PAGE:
Last December Sainsbury’s met a group of Fairtraders to talk about tea. Vin Allerton, a long-time Fairtrader in Salford, was one of CAFOD’s delegates. Here he tells us about how the meeting went, and what his next plans are.
Telling Sainsbury’s not to ditch Fairtrade
My wife and I have been Salford Diocese Fairtrade activists for over 20 years, supplying Fairtrade goods in our own parish. In the last 10 years we’ve also provided Fairtrade items to other local parishes, schools and at CAFOD events. This is why, with over 150,000 other people I signed a petition asking Sainsbury’s not to stop the Fairtrade mark on its own-brand Red Label tea. The reaction of Mike Coupe, Sainbury’s Chief Executive, to the petition was not positive. But Sainsbury’s did later go on to agree to a meeting, possibly after seeing the size of the opposition.
Olwen Maynard has been at CAFOD for over thirty years. While reviewing project files to see what’s worked and what didn’t, she’s often amazed to see the difference that’s been made to people’s lives. On the International Day of Rural Women, Olwen shares Karima’s story.
Thumbing through CAFOD’s file on the Workers Advice Centre (WAC) in Israel, I was most surprised to see we’ve been supporting their work now for ten years. Roni Ben-Efrat, one of the amazing Israeli women who got WAC started back in the 1990s, argues convincingly that lasting peace in the Middle East is impossible until all the people living there can make a decent living. Many Arab families in the area known as the Triangle, a remote and largely rural part of northern Israel, live below the poverty line. It’s not easy to find jobs at all, and it’s especially hard for housewives and mothers, almost all of whom left school without any qualifications. WAC requested support from CAFOD to help them move into paid employment, and we agreed.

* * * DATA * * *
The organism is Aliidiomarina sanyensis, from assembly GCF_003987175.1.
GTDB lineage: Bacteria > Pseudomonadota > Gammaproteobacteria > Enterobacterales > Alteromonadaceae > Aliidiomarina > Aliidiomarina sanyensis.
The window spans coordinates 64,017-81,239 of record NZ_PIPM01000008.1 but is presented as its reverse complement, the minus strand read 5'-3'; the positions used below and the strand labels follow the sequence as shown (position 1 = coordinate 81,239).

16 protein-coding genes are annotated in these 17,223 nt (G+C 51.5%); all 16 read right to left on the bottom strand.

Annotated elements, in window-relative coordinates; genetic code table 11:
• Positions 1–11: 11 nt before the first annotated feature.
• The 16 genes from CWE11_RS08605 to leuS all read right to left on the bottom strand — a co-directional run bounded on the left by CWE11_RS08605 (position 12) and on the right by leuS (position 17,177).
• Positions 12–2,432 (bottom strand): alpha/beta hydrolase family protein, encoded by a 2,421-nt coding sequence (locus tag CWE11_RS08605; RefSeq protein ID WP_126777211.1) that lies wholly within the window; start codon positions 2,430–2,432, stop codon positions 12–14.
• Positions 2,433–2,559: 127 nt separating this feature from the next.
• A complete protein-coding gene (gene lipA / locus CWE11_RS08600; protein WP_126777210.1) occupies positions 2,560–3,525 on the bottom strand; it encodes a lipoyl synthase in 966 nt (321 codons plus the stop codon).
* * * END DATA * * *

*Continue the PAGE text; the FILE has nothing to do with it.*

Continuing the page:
Karima Yahya was in her early forties, with six children old enough not to need her constantly around, and a husband who’d undergone heart surgery and was no longer able to work. With no money coming in, they were sinking further and further into debt. Then she met Wafa Tiara.
CAFOD’s World News Manager, Nana Anto-Awuakye has returned from Ethiopia where 10 million people currently face extreme hunger. She visited CAFOD’s partner the Ethiopian Catholic Secretariat, based in the capital Addis Ababa, and met with Shiferaw Mamo, the Humanitarian Programme Coordinator. He spoke to her about the role of the Church in tackling the devastating effects of the worst drought the country has seen in 30 years.
Pinned to the walls of Shiferaw Mamo’s office is a large map of Ethiopia with map pins marking the regions that have been hit hardest by Ethiopia’s severe drought.